A night (or two) on a hospital trolley is better than living on the street. Asda type performance will not help…

Aneurin Bevan would not have accepted a night on a trolley as a compromise when he set up the former NHS. The cost of looking after overseas visitors is minimal, and not an important financial loss, but it does signify how we expect nobody to pay anything at all! Politicians have big salaries, good holidays, secure pensions, and access to London hospitals. If they want to they can avoid the A&E waits and mistakes and go privately. They usually do…. It will all get worse unless our managers and Trust Board Directors speak out honestly. Co-payments are not as bad as a failing service..

Cartoon 11.02.2017

Michael Sainato in the Guardian 14th November 2019 reminds us of why we live in one of four “Mutualised health services”. ‘I live on the street now’: how the insured fall into medical bankruptcy – Having health insurance is often not enough to save Americans from massive debts when serious illness strikes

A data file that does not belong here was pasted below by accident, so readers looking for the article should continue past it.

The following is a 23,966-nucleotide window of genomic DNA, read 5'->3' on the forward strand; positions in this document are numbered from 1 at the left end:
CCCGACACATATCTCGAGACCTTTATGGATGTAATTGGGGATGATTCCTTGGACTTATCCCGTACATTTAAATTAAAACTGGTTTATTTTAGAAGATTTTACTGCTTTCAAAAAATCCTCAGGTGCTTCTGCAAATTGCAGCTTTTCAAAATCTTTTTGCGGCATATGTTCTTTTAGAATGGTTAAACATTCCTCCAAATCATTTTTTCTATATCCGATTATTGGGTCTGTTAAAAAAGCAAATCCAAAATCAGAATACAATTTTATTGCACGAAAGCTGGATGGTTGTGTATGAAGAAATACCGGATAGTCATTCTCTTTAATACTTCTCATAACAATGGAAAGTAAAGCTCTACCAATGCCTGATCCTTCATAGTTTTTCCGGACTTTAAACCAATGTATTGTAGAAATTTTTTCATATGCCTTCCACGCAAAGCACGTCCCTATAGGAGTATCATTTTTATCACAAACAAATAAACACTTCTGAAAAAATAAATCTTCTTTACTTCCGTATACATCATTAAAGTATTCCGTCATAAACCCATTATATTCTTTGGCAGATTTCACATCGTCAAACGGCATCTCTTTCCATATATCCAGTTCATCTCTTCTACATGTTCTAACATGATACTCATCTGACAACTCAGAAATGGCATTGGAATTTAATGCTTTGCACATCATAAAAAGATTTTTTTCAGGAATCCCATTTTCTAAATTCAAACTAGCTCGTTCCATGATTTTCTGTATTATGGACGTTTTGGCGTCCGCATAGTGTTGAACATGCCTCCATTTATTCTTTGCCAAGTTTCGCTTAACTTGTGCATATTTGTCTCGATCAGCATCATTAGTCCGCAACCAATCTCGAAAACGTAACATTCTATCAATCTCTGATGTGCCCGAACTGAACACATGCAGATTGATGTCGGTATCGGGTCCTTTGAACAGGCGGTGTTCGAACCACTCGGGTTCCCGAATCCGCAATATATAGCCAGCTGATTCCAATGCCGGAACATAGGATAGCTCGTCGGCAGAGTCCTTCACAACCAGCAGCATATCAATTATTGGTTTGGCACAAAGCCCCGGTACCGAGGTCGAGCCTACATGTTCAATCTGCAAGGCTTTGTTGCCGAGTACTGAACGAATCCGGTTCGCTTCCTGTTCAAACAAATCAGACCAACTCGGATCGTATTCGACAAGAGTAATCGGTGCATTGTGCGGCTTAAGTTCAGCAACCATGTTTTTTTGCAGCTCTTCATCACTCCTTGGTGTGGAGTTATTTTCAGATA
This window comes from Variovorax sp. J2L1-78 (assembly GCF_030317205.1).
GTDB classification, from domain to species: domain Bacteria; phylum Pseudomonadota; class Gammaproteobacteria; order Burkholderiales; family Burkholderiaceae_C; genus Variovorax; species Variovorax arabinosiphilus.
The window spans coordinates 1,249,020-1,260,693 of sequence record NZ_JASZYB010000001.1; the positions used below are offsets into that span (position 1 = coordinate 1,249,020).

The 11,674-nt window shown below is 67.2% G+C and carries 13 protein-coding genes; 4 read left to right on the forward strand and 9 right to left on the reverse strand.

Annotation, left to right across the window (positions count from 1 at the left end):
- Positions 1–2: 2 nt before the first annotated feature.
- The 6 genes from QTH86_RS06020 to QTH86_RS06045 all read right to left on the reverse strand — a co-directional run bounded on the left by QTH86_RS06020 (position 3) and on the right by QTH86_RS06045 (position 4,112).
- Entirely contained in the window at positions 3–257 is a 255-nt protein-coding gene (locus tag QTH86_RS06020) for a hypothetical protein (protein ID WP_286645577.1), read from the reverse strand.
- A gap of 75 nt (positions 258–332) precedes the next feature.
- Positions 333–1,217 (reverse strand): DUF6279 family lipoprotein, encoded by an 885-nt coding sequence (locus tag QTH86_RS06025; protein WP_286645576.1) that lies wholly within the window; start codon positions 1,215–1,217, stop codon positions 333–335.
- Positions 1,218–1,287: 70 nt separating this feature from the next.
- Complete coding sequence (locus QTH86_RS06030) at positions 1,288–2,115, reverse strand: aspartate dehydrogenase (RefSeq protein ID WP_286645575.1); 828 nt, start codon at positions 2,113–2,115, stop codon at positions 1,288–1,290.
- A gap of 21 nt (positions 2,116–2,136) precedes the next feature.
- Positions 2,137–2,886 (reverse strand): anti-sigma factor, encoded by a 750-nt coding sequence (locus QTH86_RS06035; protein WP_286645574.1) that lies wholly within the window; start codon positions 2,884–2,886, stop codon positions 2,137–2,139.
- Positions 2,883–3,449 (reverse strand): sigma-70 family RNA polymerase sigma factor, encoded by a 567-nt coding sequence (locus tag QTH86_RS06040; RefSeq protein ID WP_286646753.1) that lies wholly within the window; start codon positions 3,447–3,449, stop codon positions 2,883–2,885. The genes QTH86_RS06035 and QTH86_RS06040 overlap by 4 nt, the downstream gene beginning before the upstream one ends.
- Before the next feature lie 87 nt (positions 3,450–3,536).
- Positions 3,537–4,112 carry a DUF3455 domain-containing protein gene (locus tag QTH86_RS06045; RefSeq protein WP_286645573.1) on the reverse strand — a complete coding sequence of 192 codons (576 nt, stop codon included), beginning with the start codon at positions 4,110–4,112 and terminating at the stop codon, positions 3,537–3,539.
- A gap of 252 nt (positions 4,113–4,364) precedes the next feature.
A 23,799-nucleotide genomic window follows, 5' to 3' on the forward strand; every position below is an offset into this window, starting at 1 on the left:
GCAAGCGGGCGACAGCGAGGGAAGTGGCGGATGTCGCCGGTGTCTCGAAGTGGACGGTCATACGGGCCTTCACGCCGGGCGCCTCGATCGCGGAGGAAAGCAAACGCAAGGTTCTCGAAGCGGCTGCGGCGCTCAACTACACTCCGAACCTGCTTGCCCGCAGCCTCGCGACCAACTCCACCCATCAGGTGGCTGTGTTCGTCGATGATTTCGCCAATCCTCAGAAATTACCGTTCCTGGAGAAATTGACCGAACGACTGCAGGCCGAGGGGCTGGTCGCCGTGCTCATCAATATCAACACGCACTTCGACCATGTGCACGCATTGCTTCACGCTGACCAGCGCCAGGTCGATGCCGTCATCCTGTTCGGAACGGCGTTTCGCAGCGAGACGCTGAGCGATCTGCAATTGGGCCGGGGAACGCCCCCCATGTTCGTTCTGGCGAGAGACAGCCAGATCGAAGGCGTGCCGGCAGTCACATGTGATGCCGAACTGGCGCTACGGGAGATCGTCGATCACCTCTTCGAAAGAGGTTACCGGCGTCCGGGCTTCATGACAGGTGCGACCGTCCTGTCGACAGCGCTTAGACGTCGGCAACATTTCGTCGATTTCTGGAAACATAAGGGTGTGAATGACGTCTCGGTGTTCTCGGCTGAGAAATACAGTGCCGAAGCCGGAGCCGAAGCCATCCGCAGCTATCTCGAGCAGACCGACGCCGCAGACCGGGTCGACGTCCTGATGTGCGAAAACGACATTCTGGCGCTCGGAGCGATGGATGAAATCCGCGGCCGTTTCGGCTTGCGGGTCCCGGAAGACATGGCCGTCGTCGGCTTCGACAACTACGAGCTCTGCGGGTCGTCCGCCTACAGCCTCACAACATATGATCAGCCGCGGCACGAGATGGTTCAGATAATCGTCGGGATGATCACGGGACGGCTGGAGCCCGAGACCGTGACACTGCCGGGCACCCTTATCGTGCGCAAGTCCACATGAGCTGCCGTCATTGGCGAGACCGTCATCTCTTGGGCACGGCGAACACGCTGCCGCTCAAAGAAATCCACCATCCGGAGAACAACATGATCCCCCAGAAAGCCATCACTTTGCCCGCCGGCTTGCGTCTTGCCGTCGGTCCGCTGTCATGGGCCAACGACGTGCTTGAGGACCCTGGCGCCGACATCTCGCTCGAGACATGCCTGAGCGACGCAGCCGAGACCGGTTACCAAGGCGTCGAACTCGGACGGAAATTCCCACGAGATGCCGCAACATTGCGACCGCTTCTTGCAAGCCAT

Iain Williams on 14th Feb 2015 opined: £1 coin for your hospital trolley? The NHS’s supermarket-style makeover – cartoon

A government minister has said the NHS should be more like Asda. Should we expect bogof deals on hip replacements?

This entry was posted in A Personal View, NHS managers, Stories in the Media, Trust Board Directors on by .

About Roger Burns - retired GP

I am a retired GP and medical educator. I have supported patient participation throughout my career, and my practice, St Thomas; Surgery, has had a longstanding and active Patient Participation Group (PPG). I support the idea of Community Health Councils, although I feel they should be funded at arms length from government. I have taught GP trainees for 30 years, and been a Programme Director for GP training in Pembrokeshire 20 years. I served on the Pembrokeshire LHG and LHB for a total of 10 years. I completed an MBA in 1996, and I along with most others, never had an exit interview from any job in the NHS! I completed an MBA in 1996, and was a runner up for the Adam Smith prize for economy and efficiency in government in that year. This was owing to a suggestion (St Thomas' Mutual) that practices had incentives for saving by being allowed to buy rationed out services in the following year.

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